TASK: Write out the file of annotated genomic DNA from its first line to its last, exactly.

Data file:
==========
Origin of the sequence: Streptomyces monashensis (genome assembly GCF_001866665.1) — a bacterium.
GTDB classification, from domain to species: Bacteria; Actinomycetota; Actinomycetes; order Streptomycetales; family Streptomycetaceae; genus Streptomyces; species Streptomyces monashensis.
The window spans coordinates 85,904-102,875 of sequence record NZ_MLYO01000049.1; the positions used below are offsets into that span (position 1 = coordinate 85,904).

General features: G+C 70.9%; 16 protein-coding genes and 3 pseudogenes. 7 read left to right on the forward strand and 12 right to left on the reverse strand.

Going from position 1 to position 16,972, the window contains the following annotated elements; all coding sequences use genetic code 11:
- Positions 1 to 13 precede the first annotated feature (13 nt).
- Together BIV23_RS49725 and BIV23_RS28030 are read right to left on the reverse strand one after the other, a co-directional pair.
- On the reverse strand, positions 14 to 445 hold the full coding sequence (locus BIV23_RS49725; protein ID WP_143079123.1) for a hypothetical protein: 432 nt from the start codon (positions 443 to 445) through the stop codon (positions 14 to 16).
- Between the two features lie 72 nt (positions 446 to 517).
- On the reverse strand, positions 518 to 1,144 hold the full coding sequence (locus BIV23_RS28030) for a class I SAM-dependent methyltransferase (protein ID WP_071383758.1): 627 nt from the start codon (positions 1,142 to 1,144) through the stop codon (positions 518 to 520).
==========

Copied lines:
Origin of the sequence: Streptomyces monashensis (genome assembly GCF_001866665.1) — a bacterium.
GTDB classification, from domain to species: Bacteria; Actinomycetota; Actinomycetes; order Streptomycetales; family Streptomycetaceae; genus Streptomyces; species Streptomyces monashensis.
The window spans coordinates 85,904-102,875 of sequence record NZ_MLYO01000049.1; the positions used below are offsets into that span (position 1 = coordinate 85,904).

General features: G+C 70.9%; 16 protein-coding genes and 3 pseudogenes. 7 read left to right on the forward strand and 12 right to left on the reverse strand.

Going from position 1 to position 16,972, the window contains the following annotated elements; all coding sequences use genetic code 11:
- Positions 1 to 13 precede the first annotated feature (13 nt).
- Together BIV23_RS49725 and BIV23_RS28030 are read right to left on the reverse strand one after the other, a co-directional pair.
- On the reverse strand, positions 14 to 445 hold the full coding sequence (locus BIV23_RS49725; protein ID WP_143079123.1) for a hypothetical protein: 432 nt from the start codon (positions 443 to 445) through the stop codon (positions 14 to 16).
- Between the two features lie 72 nt (positions 446 to 517).
- On the reverse strand, positions 518 to 1,144 hold the full coding sequence (locus BIV23_RS28030) for a class I SAM-dependent methyltransferase (protein ID WP_071383758.1): 627 nt from the start codon (positions 1,142 to 1,144) through the stop codon (positions 518 to 520).